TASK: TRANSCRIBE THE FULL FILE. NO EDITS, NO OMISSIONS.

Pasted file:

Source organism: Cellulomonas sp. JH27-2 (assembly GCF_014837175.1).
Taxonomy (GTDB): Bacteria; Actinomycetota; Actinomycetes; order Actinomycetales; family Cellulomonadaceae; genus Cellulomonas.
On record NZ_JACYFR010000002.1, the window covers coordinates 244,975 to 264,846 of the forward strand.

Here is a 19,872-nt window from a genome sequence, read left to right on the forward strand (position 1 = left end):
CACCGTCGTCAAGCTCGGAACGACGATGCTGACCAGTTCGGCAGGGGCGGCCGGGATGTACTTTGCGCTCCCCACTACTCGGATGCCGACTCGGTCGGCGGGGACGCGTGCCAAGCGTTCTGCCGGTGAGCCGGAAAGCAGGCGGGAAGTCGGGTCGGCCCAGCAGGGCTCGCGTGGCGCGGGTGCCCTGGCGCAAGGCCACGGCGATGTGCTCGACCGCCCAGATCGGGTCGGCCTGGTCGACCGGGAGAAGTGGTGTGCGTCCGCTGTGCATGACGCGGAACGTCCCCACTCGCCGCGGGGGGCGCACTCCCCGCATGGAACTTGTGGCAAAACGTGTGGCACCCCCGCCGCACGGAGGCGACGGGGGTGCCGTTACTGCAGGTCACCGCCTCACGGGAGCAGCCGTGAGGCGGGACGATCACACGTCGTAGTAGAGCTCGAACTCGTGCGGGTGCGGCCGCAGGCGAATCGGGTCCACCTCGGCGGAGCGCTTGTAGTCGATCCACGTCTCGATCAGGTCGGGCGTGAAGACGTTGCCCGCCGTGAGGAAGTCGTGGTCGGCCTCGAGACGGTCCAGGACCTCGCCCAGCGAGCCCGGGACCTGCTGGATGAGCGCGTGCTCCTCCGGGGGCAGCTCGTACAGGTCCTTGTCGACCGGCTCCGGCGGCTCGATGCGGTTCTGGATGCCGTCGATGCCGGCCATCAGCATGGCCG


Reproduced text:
Source organism: Cellulomonas sp. JH27-2 (assembly GCF_014837175.1).
Taxonomy (GTDB): Bacteria; Actinomycetota; Actinomycetes; order Actinomycetales; family Cellulomonadaceae; genus Cellulomonas.
On record NZ_JACYFR010000002.1, the window covers coordinates 244,975 to 264,846 of the forward strand.

Here is a 19,872-nt window from a genome sequence, read left to right on the forward strand (position 1 = left end):
CACCGTCGTCAAGCTCGGAACGACGATGCTGACCAGTTCGGCAGGGGCGGCCGGGATGTACTTTGCGCTCCCCACTACTCGGATGCCGACTCGGTCGGCGGGGACGCGTGCCAAGCGTTCTGCCGGTGAGCCGGAAAGCAGGCGGGAAGTCGGGTCGGCCCAGCAGGGCTCGCGTGGCGCGGGTGCCCTGGCGCAAGGCCACGGCGATGTGCTCGACCGCCCAGATCGGGTCGGCCTGGTCGACCGGGAGAAGTGGTGTGCGTCCGCTGTGCATGACGCGGAACGTCCCCACTCGCCGCGGGGGGCGCACTCCCCGCATGGAACTTGTGGCAAAACGTGTGGCACCCCCGCCGCACGGAGGCGACGGGGGTGCCGTTACTGCAGGTCACCGCCTCACGGGAGCAGCCGTGAGGCGGGACGATCACACGTCGTAGTAGAGCTCGAACTCGTGCGGGTGCGGCCGCAGGCGAATCGGGTCCACCTCGGCGGAGCGCTTGTAGTCGATCCACGTCTCGATCAGGTCGGGCGTGAAGACGTTGCCCGCCGTGAGGAAGTCGTGGTCGGCCTCGAGACGGTCCAGGACCTCGCCCAGCGAGCCCGGGACCTGCTGGATGAGCGCGTGCTCCTCCGGGGGCAGCTCGTACAGGTCCTTGTCGACCGGCTCCGGCGGCTCGATGCGGTTCTGGATGCCGTCGATGCCGGCCATCAGCATGGCCG